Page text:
How did Debby even make it into the base? Simple: through the air vents that are connected to it for air regulation.
  • The air ducts are too small for an adult to fit though.

    No one involved in the case knew how to activate the mechanism.
  • The disappearance of a caterer at the soiree, while nobody should have theoretically left is undoubtedly strange. Unless someone was playing a double game, that’d be our culprit. After all, there is nothing like a caterer disguise to become virtually invisible at a gala and nothing like a bathroom without any indiscreet eyes to perform a change of appearance.

    An EMP placed in an all time surveilled security room is pretty weird as well. Unless the chief of security is an old rogue cop or someone too worried about the well being of a certain antic artefact has been coerced through threats on the said artefact.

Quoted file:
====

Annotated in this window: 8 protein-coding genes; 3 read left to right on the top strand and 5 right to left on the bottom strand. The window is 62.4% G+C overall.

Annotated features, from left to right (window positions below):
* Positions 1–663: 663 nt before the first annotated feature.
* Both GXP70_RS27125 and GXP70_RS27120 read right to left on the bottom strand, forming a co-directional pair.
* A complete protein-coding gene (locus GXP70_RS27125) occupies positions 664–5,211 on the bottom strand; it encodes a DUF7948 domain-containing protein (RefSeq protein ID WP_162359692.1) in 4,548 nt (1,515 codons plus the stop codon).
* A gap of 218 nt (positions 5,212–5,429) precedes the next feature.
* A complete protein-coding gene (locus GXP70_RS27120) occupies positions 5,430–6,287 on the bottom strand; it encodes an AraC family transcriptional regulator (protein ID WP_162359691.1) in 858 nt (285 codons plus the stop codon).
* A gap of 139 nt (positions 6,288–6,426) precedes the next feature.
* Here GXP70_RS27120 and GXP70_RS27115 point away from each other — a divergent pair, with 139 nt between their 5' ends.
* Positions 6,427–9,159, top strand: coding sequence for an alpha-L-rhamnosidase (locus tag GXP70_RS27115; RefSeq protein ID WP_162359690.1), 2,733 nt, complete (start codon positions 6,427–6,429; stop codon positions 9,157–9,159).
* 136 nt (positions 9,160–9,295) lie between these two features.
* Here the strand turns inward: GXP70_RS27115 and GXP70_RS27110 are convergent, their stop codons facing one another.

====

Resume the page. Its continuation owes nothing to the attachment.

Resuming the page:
• The culprit was next to the glass case just before the blackout and started their manoeuver only when the dark befell the main gallery. Profiting of the immediate panic, they used a circle cutter with a suction cup to cut an opening in the glass wide enough for the Engine to pass through. Of course, such a technique would induce some light screech noises, but nothing that couldn’t be overwhelmed by the ambient fuss caused by the guests.

    Once the circle of glass was removed and the case opened, the culprit simply took the Engine and left Miss Mystery’s visit card.

    Now, it wouldn’t add up if we left it just at that, after all, the glass case checked during the investigation was pristine, or at least without any big hole in the midst of it. That’s because the culprit replicated a process used earlier in the soiree to patch up the hole with the still intact glass circle. A process that wouldn’t leave any mark of the breakthrough, I named chemical bonding.
  • Unnecessary to say that harming the precious artefact in any way would be out of question after going to such lengths to obtain it. Keeping it on their person, even with their outstanding abilities would prove quite difficult as well without looking suspicious. Furthermore, our culprit is in the dark and doesn't have all the time in the world to find a hiding spot good enough to fool a whole police squad and Dinah Ito’s keen eyes.